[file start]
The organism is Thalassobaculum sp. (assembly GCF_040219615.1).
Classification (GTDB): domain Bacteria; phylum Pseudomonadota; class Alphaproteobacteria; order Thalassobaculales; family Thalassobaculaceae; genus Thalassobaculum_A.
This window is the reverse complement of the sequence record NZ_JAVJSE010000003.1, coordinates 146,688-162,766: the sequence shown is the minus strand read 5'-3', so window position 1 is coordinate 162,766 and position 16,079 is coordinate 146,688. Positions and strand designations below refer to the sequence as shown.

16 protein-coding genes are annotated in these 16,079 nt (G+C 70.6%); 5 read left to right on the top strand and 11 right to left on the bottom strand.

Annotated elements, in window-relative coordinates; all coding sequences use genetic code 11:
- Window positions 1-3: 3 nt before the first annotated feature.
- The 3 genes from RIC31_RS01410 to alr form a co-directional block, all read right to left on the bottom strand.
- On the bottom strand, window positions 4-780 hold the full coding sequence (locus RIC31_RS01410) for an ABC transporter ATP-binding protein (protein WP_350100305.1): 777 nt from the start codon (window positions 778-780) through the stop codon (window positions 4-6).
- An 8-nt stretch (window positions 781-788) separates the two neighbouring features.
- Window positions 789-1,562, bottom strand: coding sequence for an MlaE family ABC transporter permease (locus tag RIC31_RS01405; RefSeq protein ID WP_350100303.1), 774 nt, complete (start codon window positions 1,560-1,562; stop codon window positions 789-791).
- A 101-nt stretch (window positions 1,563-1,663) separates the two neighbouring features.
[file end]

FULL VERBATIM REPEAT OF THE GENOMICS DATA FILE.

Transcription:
The organism is Thalassobaculum sp. (assembly GCF_040219615.1).
Classification (GTDB): domain Bacteria; phylum Pseudomonadota; class Alphaproteobacteria; order Thalassobaculales; family Thalassobaculaceae; genus Thalassobaculum_A.
This window is the reverse complement of the sequence record NZ_JAVJSE010000003.1, coordinates 146,688-162,766: the sequence shown is the minus strand read 5'-3', so window position 1 is coordinate 162,766 and position 16,079 is coordinate 146,688. Positions and strand designations below refer to the sequence as shown.

16 protein-coding genes are annotated in these 16,079 nt (G+C 70.6%); 5 read left to right on the top strand and 11 right to left on the bottom strand.

Annotated elements, in window-relative coordinates; all coding sequences use genetic code 11:
- Window positions 1-3: 3 nt before the first annotated feature.
- The 3 genes from RIC31_RS01410 to alr form a co-directional block, all read right to left on the bottom strand.
- On the bottom strand, window positions 4-780 hold the full coding sequence (locus RIC31_RS01410) for an ABC transporter ATP-binding protein (protein WP_350100305.1): 777 nt from the start codon (window positions 778-780) through the stop codon (window positions 4-6).
- An 8-nt stretch (window positions 781-788) separates the two neighbouring features.
- Window positions 789-1,562, bottom strand: coding sequence for an MlaE family ABC transporter permease (locus tag RIC31_RS01405; RefSeq protein ID WP_350100303.1), 774 nt, complete (start codon window positions 1,560-1,562; stop codon window positions 789-791).
- A 101-nt stretch (window positions 1,563-1,663) separates the two neighbouring features.